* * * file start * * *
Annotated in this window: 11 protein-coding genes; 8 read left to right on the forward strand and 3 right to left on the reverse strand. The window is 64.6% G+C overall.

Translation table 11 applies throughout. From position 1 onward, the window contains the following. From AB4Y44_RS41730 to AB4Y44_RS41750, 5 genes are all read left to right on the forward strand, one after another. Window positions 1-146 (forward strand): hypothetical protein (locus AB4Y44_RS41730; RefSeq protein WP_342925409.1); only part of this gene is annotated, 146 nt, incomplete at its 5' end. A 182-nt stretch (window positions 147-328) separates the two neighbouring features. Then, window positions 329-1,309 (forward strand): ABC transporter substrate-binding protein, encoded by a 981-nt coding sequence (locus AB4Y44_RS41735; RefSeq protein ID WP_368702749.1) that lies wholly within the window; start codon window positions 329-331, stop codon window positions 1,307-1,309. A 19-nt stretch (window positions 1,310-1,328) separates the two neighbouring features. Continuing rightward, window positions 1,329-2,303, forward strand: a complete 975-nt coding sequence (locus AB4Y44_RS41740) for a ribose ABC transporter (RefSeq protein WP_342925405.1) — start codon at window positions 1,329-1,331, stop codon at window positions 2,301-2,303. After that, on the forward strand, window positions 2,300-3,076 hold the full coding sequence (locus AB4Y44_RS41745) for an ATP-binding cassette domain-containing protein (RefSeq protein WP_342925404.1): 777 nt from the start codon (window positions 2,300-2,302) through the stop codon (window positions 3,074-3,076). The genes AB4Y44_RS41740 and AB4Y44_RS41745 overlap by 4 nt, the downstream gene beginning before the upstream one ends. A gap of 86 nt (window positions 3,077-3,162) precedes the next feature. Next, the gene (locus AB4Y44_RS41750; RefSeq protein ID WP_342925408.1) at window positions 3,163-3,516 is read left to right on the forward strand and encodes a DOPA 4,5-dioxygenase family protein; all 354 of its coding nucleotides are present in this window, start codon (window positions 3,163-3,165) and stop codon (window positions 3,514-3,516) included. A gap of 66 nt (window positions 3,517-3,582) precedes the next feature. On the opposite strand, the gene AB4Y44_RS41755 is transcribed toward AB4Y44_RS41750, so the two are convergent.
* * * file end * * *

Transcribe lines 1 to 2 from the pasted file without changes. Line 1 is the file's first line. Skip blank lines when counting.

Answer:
Annotated in this window: 11 protein-coding genes; 8 read left to right on the forward strand and 3 right to left on the reverse strand. The window is 64.6% G+C overall.

Translation table 11 applies throughout. From position 1 onward, the window contains the following. From AB4Y44_RS41730 to AB4Y44_RS41750, 5 genes are all read left to right on the forward strand, one after another. Window positions 1-146 (forward strand): hypothetical protein (locus AB4Y44_RS41730; RefSeq protein WP_342925409.1); only part of this gene is annotated, 146 nt, incomplete at its 5' end. A 182-nt stretch (window positions 147-328) separates the two neighbouring features. Then, window positions 329-1,309 (forward strand): ABC transporter substrate-binding protein, encoded by a 981-nt coding sequence (locus AB4Y44_RS41735; RefSeq protein ID WP_368702749.1) that lies wholly within the window; start codon window positions 329-331, stop codon window positions 1,307-1,309. A 19-nt stretch (window positions 1,310-1,328) separates the two neighbouring features. Continuing rightward, window positions 1,329-2,303, forward strand: a complete 975-nt coding sequence (locus AB4Y44_RS41740) for a ribose ABC transporter (RefSeq protein WP_342925405.1) — start codon at window positions 1,329-1,331, stop codon at window positions 2,301-2,303. After that, on the forward strand, window positions 2,300-3,076 hold the full coding sequence (locus AB4Y44_RS41745) for an ATP-binding cassette domain-containing protein (RefSeq protein WP_342925404.1): 777 nt from the start codon (window positions 2,300-2,302) through the stop codon (window positions 3,074-3,076). The genes AB4Y44_RS41740 and AB4Y44_RS41745 overlap by 4 nt, the downstream gene beginning before the upstream one ends. A gap of 86 nt (window positions 3,077-3,162) precedes the next feature. Next, the gene (locus AB4Y44_RS41750; RefSeq protein ID WP_342925408.1) at window positions 3,163-3,516 is read left to right on the forward strand and encodes a DOPA 4,5-dioxygenase family protein; all 354 of its coding nucleotides are present in this window, start codon (window positions 3,163-3,165) and stop codon (window positions 3,514-3,516) included. A gap of 66 nt (window positions 3,517-3,582) precedes the next feature. On the opposite strand, the gene AB4Y44_RS41755 is transcribed toward AB4Y44_RS41750, so the two are convergent.